The prime minister said yesterday in his speech that he discussed what he considers as lenient decisions of the criminal court with an unnamed magistrate.

Robert Abela worked in the law courts for years. He knows that the idea of questioning a magistrate’s decisions and urging different decisions in private conversations with that magistrate is absolutely not on. He knows that even if he ever had the privilege of being given the confidence of a private conversation by a member of the judiciary, the least he would be expected to do is not to speak about it, and that’s if he was an ordinary lawyer, never mind a prime minister.

To begin with he knows full well that even for having that conversation the magistrate concerned was breaking the rules. The magistrate is bound by a code of ethics that expressly disallows a conversation with a member of the executive except in very specific circumstances and following a very specific protocol, let alone having a conversation with the head of the executive.

The reason the rule exists is not because someone likes writing rules for their own sake. The rule is there to protect judges and magistrates from interference from the government and to protect the judicial process even from the appearance of interference from the government.

When you appear in front of a judge you don’t want to think they are held by strings, manipulated by the hidden hand of some prime minister. You expect to be judged only based on what the law says, what the evidence proves, and what the conscience of the judge, free from anyone else’s interference, tells them to decide.

The system is unfair when the person prosecuting you works for the prime minister (as they do, because they must work for someone) and the person judging you is having behind-closed-doors chinwags with the same prime minister who is telling them how they should decide.

If Robert Abela had this conversation last week, which unprovoked he openly admitted to, he can very well also be having conversations with magistrates about cases that concern him: inquiries into corruption involving the Labour Party, prosecution of people who bribed his ministers, and so on.

He may be bothered to deny this and say that he keeps specifics out of his forbidden secret conversations with members of the bench. But that doesn’t matter. The reason these conversations are forbidden is that we never know if anyone is saying the truth about what they’re saying when we’re not watching.

I say it’s not a slip of the tongue because Robert Abela knows it’s taboo to have behind-closed-doors conversations with magistrates. And I say it’s not a slip of the tongue because by openly normalising and reversing this taboo he has brought, in the public’s perception, the judiciary under his thumb. And that’s something he wants.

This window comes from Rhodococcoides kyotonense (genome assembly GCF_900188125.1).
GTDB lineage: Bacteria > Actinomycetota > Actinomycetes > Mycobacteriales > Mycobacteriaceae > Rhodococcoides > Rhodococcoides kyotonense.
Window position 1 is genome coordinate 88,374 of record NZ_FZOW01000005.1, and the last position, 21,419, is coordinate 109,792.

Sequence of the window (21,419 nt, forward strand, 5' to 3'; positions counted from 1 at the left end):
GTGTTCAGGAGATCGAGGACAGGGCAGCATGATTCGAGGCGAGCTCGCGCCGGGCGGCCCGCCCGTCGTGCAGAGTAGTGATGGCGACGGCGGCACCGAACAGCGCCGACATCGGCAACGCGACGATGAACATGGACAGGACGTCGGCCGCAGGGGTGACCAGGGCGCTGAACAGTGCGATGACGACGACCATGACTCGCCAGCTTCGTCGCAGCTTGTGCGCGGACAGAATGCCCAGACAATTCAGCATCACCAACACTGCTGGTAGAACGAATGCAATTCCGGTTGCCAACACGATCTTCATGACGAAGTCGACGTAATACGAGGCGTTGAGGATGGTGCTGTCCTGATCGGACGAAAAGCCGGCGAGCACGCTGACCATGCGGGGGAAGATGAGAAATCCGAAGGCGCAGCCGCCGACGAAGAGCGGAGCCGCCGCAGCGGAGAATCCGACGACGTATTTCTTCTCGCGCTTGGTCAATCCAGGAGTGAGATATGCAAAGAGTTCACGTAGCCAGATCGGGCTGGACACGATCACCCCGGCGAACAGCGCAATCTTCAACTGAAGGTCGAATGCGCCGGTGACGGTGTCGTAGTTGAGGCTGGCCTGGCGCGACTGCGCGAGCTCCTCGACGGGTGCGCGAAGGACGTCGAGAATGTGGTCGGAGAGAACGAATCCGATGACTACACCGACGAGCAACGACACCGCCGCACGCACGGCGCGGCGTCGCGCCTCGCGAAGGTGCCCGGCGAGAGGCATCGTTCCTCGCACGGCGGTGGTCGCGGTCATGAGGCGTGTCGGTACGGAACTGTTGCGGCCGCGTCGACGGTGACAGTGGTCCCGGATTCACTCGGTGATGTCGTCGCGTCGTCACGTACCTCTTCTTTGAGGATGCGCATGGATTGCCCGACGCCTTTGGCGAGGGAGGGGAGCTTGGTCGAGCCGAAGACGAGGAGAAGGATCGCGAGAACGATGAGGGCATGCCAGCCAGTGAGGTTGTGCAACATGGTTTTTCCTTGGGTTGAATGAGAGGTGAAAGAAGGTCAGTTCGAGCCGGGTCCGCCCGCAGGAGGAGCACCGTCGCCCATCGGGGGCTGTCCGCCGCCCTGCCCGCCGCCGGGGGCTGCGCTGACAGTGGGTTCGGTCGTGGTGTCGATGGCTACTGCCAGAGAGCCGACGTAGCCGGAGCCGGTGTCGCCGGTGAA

You see that code of ethics for magistrates binds him as well. If it is unethical for a magistrate to have private chats about sentencing with the prime minister, then surely it is at least just as unethical for the prime minister to be having those same private chats.

The prime minister is indeed unethical. The ethical rule requires him to act within the limits of his power and those limits should prevent him from interfering with the judiciary. And the reason for that is that he already has considerable power to address the issues he was complaining the judiciary were not helping fix.

The failures of the police and the prosecution service are his to fix.

And if the law allows sentencing which he considers as too lenient he has the power, as leader of a Parliamentary majority, to fix that directly without the need to unlawfully pressure the judiciary. It is true, as the prime minister lamented yesterday, that judges tend to decide based on precedent and if a crime has traditionally been treated with leniency they tend to continue to do so. But he can change that. Because precedent is a secondary consideration. What matters far more is what the law says.

If he is unhappy with the way judges prefer to float on the lower end of a range of punishment that the law allows them, the prime minister can go to Parliament and tighten that lower range. If punishment for farting in public is, at law, between a year or ten in prison, and Robert Abela is unhappy that judges tend to hand down one-year sentences for farting in public he can go to Parliament to change the punishment range to ten years to twenty instead. No need of secret meetings. No need of rebel rousing speeches. It’s the job he’s paid to do.

Why doesn’t he do it? They go to Parliament to tinker with the rules all the time. Why the spectacle of pressuring magistrates in this case?

Because, stupid, this is not about crime or its prevention at all. This is about the prime minister showing off how powerful he is, even beyond the rather imperial power the laws of the land already give him qua prime minister. He wants to show his powers have no limits and if he wants to grab the phone to tell a magistrate what to decide he can and he won’t mind gloating about it.

I have been eulogising at democracy’s funeral for 5 years and I forgive you for not taking me seriously. But the agony is long, and Labour’s knife is blunt. While the applause goes on, they’re fine. As long as even magistrates remember who the boss really is.